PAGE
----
Univ.-Prof. Dr. Christian Tedjasukmana


Attention Strategies of Video Activism on the Social Web
Collaborative research group at the Johannes Gutenberg University of Mainz, the Rheinische Friedrich Wilhelms-University of Bonn, and the Film University Babelsberg KONRAD WOLF, funded by the Volkswagen Foundation

Videos on social media have become powerful means of political action and of influencing public discourses. Videos on YouTube, Facebook, TikTok, and numerous other platforms are clicked on billions of times every day, and hundreds of hours of additional moving images pour in every minute. They spread messages quickly and effectively, move their audiences emotionally, and motivate them to act, to donate, protest, or vote.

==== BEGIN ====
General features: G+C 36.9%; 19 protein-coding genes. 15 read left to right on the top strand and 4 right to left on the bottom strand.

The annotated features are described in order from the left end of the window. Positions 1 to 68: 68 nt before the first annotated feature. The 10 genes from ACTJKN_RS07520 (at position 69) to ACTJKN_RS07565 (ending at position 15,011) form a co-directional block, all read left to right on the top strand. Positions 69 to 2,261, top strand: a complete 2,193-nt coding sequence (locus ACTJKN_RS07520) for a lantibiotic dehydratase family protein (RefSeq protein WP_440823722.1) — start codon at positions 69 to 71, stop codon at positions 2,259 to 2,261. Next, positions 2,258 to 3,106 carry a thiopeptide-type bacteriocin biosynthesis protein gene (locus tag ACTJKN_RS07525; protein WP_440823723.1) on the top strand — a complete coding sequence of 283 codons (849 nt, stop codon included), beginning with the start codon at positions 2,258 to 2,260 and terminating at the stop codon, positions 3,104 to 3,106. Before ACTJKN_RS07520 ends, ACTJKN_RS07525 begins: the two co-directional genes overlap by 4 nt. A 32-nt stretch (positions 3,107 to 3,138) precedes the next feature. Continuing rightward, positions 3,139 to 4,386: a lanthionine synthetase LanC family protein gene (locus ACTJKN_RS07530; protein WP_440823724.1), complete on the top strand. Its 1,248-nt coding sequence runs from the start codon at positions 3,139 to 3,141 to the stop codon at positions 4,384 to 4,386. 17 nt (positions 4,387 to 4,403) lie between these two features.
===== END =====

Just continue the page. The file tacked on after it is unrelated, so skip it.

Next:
The fact that extremist and populist political actors use the power of moving images with great success is much discussed. Less well known, however, is the "video activism" of civil society actors who are concerned with issues such as human rights, democratic participation, social and climate justice. These include NGOs such as Greenpeace, social movements like Black Lives Matter and Fridays for Future, individual influencers like ContraPoints, video collectives such as Reel News, and tactical media groups like Peng! For them, to draw attention to their concerns and to form counterpublics, they must assert themselves against entertainment, propaganda, and PR in the competitive attention economy of the social web. To do this, they are developing novel strategies for producing and disseminating political videos, and especially for shaping them in novel and diverse forms that contribute to their proliferation online.